- Specification - this involves documenting the various types of requirements, which can be textual or graphical. It is usually a good idea to have a few documentation standards for vision and scope document, FRS, SRS, BRD, etc. Many analyst web sites have examples of these types of document standards.
- Validation - this involves making sure that the requirements are correct and will meet the stakeholders' needs. One good way to validate requirements is to have the stakeholders develop user acceptance criteria. These criteria specify the primary tasks the software will allow the users to perform and the common errors that the software will handle. Comparing the requirements against the user acceptance criteria will establish if the requirements are correct. On a side note, they also provide starting points for testing scenarios for the quality assurance team.
I would like to point out that you don't need to develop all the requirements for the entire project at once. Requirements development is an iterative process, so trying to develop detailed requirements all at once can lead to analysis paralysis. During elicitation, you will identify the high priority or first built features. Start with analysis and specification of these requirements and do validation with a quick informal review. Then move to the next set of elicited requirements for analysis and specification, all the while correcting the previous set of requirements of missing or misunderstood requirements that are discovered along the way. By infusing quick review cycles between analysis and specification, you will filter out errors and increase the completeness and quality of the requirements with each cycle. Having multiple cycles will refine the requirements to a level of detail that can be efficiently communicated to the stakeholders, testers, and developers. At the end of the day, a project will never have a set of perfect requirements, but it will have a good enough set of requirements to proceed to development and testing. Since we can never produce a perfect set, we want to adopt practices that result in fewer requirement defects, especially the ones that have high impact and severity. We can weed out these nasty defects before they are injected into the SDLC. This can decrease the amount of development rework, which results in reduced product cost and quicker time to market.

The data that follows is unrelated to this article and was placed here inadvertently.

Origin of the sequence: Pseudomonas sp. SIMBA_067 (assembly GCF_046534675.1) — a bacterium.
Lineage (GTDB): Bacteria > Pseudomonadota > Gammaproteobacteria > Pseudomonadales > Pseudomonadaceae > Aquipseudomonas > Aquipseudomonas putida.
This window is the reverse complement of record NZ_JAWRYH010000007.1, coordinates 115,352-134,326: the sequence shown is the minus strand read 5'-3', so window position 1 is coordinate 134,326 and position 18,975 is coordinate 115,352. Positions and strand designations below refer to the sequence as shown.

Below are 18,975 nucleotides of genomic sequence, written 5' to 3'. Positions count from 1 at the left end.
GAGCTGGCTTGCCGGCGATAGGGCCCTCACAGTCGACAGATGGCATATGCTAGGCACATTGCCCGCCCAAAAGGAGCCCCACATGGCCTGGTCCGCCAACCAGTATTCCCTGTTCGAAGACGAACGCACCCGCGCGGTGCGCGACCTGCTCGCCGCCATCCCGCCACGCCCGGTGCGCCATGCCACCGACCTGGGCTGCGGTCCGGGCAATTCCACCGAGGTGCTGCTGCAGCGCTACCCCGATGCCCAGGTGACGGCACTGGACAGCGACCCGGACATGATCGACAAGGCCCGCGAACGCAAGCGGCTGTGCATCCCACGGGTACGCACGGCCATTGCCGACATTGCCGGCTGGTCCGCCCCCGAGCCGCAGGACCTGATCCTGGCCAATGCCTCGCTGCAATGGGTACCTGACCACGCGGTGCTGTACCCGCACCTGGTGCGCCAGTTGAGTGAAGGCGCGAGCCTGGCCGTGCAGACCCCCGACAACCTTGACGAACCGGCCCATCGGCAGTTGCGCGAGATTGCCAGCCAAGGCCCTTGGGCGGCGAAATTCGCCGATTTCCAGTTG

On a final note, to further increase efficiencies in your requirement development activities, you should input all of the requirements in a single repository. It lets you capture elicited requirements and you can you can easily access them for usage as the basis for initial development of detailed use cases, UI mockups, data models and business process diagrams during analysis. Also a requirements repository allows you to trace any requirement to any other requirement. Since it is a repository, you can trace across all these elements to see all the dependencies and evaluate the impact of changes.
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Zeena Kabir is a Sales Engineering Consultant for Blueprint Software, the leader in requirements definition and visualization software. Prior to Blueprint, Zeena has worked 20+ years in the IT field in the areas of requirements engineering, testing, and development. She holds a Bachelor of Science degree in Computer Science and a Master of Science degree in Software Engineering from the University of Maryland. She resides and works with many IT organizations in the Mid-Atlantic region.